To help her parents dear, if they in hardship be.

With joy unfeigned, brothers and sisters meet,
And each for other's welfare kindly asks:
The social hours, swift-winged, unnoticed fleet;
Each tells the wonders that he sees or hears.
The parents partial eye their hopeful years;
Anticipation forward points the view;
The mother, with her needle and her sheers,
Makes old clothes look almost as well as the new,
The father mixes all with admonition due.

Their master's and their mistress's command
The youngsters all are warned to obey
And attend to their labours with an diligent hand,
And never, although out of sight, to trifle or play:
'And O! be sure to revere the Lord always,
And attend your duty, duly, morning and night;
Lest in temptation's path you go astray,
Implore His counsel and assisting might:
They never sought in vain that sought the Lord aright.'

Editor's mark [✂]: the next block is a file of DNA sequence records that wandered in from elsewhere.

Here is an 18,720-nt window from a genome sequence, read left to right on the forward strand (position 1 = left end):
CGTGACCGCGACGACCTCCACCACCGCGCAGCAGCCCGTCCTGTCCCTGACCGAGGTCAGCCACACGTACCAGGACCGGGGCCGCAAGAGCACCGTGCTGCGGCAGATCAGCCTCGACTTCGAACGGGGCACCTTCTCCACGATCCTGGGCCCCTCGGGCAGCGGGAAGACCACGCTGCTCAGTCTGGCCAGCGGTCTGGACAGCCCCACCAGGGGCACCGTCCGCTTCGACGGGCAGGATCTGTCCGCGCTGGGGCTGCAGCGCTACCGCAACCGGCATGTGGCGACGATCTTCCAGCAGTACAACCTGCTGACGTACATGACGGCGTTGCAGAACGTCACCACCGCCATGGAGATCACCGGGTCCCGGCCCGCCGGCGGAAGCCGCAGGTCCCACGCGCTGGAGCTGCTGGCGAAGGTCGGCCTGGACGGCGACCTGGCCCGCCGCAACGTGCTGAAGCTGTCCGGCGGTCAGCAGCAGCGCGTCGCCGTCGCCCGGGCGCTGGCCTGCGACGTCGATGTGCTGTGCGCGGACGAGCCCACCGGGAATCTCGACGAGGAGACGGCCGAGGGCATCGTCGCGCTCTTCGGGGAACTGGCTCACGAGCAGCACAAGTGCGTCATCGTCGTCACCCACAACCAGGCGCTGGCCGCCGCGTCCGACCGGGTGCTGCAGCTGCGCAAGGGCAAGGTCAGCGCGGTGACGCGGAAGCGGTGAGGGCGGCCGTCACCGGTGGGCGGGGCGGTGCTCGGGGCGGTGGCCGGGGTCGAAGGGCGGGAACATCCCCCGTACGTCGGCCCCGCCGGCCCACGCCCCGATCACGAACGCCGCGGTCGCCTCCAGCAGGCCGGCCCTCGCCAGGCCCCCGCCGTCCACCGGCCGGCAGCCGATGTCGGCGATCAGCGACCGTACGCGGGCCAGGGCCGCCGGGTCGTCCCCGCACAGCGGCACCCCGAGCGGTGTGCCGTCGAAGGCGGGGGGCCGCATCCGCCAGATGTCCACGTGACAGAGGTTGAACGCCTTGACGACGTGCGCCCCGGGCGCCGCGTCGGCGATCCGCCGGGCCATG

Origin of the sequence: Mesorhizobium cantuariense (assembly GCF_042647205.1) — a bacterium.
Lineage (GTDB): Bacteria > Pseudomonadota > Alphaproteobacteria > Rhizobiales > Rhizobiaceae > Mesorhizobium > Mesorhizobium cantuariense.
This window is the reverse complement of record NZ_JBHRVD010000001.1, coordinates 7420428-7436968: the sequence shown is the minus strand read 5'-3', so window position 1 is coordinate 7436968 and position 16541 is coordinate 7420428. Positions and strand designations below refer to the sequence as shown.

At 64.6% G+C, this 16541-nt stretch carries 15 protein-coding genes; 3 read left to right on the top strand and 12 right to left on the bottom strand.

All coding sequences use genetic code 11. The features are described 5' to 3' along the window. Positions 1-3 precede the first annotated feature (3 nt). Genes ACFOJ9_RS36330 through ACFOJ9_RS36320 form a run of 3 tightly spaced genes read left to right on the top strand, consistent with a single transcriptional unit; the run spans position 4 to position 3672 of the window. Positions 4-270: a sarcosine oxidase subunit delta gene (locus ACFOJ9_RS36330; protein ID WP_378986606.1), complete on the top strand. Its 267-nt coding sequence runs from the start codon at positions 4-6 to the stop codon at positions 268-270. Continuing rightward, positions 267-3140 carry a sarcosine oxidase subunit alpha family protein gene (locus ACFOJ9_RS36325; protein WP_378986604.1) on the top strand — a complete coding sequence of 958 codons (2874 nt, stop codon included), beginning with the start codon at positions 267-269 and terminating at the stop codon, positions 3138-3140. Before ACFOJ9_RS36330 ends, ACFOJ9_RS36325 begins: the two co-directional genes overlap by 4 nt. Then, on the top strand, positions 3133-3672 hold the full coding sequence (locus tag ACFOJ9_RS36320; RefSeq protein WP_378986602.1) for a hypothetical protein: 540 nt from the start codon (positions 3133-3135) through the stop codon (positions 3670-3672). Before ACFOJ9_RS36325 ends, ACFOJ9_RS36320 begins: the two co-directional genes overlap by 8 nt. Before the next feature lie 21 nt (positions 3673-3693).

But hark! a rap comes gently to the door;
Jenny, who knows the meaning of the same,
Tells how a neighbour lad came over the moor,
To do some errands, and convoy her home.
The wily mother sees the conscious flame
Sparkle in Jenny's eye, and flush her cheek;
With heart-struck anxious care, inquires his name,
While Jenny half is afraid to speak;
Well pleased the mother hears, it is not a wild
worthless rake.

With kindly welcome, Jenny brings him inside;
A strapping youth, he takes the mother's eye;
Blithe Jenny sees the visit is not ill taken;
The father chats of horses, ploughs, and cattle.
The youngster's artless heart overflows with joy,
But shy and sheepish, scarce can well behave;
The mother, with a woman's wiles, can spy
What makes the youth so bashful and so grave;
Well pleased to think her child is respected like the rest.

O happy love! where love like this is found:
O heart-felt raptures! bliss beyond compare!